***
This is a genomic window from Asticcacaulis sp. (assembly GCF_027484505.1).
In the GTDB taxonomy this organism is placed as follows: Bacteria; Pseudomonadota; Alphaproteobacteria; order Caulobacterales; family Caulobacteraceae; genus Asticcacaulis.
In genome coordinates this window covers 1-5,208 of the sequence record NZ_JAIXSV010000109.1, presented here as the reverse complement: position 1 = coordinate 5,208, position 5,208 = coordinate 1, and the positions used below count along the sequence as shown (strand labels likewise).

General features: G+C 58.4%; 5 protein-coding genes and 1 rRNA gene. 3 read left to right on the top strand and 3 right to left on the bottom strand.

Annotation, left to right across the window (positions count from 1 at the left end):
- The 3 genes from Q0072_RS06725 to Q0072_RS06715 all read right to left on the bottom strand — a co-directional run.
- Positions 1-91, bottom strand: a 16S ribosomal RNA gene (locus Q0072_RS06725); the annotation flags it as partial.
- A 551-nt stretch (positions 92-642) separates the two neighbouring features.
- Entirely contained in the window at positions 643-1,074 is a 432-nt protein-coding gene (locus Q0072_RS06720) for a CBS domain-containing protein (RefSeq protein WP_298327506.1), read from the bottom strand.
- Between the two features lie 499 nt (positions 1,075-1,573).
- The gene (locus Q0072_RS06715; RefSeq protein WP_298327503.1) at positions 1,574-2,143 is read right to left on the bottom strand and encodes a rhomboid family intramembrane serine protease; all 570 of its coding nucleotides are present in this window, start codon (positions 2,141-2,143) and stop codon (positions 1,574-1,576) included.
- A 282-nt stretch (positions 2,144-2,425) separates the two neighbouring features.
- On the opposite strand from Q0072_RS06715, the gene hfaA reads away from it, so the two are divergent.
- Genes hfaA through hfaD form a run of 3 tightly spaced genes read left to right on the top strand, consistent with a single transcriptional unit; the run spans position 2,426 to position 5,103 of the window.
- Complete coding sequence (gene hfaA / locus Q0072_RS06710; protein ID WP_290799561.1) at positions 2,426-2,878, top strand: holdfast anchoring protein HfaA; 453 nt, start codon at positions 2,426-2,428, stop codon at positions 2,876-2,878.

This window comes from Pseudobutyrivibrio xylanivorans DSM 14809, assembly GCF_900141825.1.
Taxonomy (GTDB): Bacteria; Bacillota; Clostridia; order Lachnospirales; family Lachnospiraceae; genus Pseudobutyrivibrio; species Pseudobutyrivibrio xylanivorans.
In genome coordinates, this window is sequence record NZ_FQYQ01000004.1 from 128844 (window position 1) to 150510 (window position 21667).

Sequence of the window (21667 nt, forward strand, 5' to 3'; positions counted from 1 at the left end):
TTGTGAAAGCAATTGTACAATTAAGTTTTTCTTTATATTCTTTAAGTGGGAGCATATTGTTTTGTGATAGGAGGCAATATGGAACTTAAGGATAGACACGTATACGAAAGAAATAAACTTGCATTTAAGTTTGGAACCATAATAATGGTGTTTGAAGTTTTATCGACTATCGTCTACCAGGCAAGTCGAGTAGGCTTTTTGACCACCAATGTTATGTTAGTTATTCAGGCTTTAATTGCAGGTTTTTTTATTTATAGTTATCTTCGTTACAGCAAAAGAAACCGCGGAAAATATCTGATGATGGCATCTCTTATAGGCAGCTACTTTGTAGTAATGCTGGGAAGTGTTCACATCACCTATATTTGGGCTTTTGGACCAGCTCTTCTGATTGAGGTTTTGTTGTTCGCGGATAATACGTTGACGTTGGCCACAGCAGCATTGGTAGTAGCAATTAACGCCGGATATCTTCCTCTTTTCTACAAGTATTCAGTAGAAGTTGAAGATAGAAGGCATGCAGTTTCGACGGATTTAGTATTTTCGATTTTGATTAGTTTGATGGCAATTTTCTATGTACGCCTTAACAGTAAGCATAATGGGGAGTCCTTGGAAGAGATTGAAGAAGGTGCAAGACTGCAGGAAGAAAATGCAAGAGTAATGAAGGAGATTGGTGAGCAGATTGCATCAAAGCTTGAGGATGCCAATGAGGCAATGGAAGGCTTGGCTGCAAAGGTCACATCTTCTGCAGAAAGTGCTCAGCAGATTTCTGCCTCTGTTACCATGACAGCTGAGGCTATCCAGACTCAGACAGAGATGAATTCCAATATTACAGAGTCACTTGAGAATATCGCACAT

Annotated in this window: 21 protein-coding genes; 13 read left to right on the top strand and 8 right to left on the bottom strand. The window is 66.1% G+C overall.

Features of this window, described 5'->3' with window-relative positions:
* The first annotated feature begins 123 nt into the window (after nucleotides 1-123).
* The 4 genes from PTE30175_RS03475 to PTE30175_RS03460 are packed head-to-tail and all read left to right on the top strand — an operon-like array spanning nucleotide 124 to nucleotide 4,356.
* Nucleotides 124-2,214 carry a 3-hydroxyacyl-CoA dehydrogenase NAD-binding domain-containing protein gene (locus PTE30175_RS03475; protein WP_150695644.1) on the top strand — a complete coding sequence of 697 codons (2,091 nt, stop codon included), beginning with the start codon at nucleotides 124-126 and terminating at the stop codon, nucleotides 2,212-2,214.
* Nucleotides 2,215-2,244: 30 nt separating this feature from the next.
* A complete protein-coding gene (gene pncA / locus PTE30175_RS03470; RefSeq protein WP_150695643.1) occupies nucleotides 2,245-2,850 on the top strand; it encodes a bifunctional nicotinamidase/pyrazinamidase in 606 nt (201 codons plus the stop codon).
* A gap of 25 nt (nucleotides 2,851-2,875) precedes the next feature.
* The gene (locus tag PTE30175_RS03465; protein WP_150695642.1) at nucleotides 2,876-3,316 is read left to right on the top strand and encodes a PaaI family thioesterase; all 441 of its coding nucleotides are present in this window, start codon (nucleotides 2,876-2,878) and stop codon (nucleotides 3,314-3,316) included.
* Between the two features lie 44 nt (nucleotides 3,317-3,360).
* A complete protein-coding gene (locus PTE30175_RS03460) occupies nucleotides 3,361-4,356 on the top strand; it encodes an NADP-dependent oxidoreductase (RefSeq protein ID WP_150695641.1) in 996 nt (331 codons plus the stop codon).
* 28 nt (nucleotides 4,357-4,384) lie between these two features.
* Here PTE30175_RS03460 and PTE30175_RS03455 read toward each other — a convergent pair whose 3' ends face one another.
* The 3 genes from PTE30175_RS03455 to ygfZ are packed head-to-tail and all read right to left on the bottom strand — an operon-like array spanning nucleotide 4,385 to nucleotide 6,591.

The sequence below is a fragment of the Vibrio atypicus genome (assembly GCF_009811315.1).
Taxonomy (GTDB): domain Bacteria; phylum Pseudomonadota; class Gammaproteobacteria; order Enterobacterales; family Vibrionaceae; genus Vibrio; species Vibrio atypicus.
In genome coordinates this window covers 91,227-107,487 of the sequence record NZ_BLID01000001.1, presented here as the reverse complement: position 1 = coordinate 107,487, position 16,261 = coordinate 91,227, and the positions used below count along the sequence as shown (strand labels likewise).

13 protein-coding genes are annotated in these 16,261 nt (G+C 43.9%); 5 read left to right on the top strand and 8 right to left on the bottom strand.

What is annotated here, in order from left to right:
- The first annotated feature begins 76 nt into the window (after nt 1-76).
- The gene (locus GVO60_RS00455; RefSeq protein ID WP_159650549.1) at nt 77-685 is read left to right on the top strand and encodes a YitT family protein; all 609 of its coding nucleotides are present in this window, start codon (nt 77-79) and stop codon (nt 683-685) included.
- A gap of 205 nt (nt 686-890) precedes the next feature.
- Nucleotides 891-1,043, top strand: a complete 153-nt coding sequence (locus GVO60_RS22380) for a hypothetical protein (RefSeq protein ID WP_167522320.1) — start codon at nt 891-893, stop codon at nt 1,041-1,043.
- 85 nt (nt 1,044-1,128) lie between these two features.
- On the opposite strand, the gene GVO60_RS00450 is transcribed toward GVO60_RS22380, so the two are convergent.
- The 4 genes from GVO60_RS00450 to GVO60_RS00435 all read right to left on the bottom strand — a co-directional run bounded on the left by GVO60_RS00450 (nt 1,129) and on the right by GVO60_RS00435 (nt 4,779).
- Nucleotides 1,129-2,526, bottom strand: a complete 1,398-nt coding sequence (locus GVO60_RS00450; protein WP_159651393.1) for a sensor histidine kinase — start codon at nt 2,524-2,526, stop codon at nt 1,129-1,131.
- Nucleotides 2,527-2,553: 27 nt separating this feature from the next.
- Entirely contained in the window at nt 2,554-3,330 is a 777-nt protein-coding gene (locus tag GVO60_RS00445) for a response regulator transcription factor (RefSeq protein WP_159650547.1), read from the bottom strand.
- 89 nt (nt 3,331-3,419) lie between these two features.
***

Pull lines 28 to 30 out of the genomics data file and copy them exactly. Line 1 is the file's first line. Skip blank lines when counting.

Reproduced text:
* A gap of 25 nt (nucleotides 2,851-2,875) precedes the next feature.
* The gene (locus tag PTE30175_RS03465; protein WP_150695642.1) at nucleotides 2,876-3,316 is read left to right on the top strand and encodes a PaaI family thioesterase; all 441 of its coding nucleotides are present in this window, start codon (nucleotides 2,876-2,878) and stop codon (nucleotides 3,314-3,316) included.
* Between the two features lie 44 nt (nucleotides 3,317-3,360).